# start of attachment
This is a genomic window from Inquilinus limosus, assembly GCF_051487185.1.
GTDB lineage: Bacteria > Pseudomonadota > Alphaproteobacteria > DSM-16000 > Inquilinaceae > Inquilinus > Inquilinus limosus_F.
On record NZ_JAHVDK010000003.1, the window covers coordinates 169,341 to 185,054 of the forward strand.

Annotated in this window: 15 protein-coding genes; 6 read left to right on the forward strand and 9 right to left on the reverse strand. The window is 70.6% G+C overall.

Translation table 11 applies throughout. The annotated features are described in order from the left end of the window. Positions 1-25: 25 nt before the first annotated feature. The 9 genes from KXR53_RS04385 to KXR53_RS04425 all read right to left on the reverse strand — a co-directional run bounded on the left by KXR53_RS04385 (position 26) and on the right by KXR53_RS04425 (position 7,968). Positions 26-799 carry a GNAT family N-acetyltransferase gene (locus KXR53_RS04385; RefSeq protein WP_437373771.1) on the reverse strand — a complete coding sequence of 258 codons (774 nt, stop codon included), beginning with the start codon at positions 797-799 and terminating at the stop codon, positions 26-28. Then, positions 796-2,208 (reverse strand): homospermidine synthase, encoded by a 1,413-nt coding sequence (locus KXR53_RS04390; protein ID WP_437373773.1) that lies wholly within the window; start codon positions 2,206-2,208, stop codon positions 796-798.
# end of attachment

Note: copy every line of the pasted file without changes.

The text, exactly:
This is a genomic window from Inquilinus limosus, assembly GCF_051487185.1.
GTDB lineage: Bacteria > Pseudomonadota > Alphaproteobacteria > DSM-16000 > Inquilinaceae > Inquilinus > Inquilinus limosus_F.
On record NZ_JAHVDK010000003.1, the window covers coordinates 169,341 to 185,054 of the forward strand.

Annotated in this window: 15 protein-coding genes; 6 read left to right on the forward strand and 9 right to left on the reverse strand. The window is 70.6% G+C overall.

Translation table 11 applies throughout. The annotated features are described in order from the left end of the window. Positions 1-25: 25 nt before the first annotated feature. The 9 genes from KXR53_RS04385 to KXR53_RS04425 all read right to left on the reverse strand — a co-directional run bounded on the left by KXR53_RS04385 (position 26) and on the right by KXR53_RS04425 (position 7,968). Positions 26-799 carry a GNAT family N-acetyltransferase gene (locus KXR53_RS04385; RefSeq protein WP_437373771.1) on the reverse strand — a complete coding sequence of 258 codons (774 nt, stop codon included), beginning with the start codon at positions 797-799 and terminating at the stop codon, positions 26-28. Then, positions 796-2,208 (reverse strand): homospermidine synthase, encoded by a 1,413-nt coding sequence (locus KXR53_RS04390; protein ID WP_437373773.1) that lies wholly within the window; start codon positions 2,206-2,208, stop codon positions 796-798.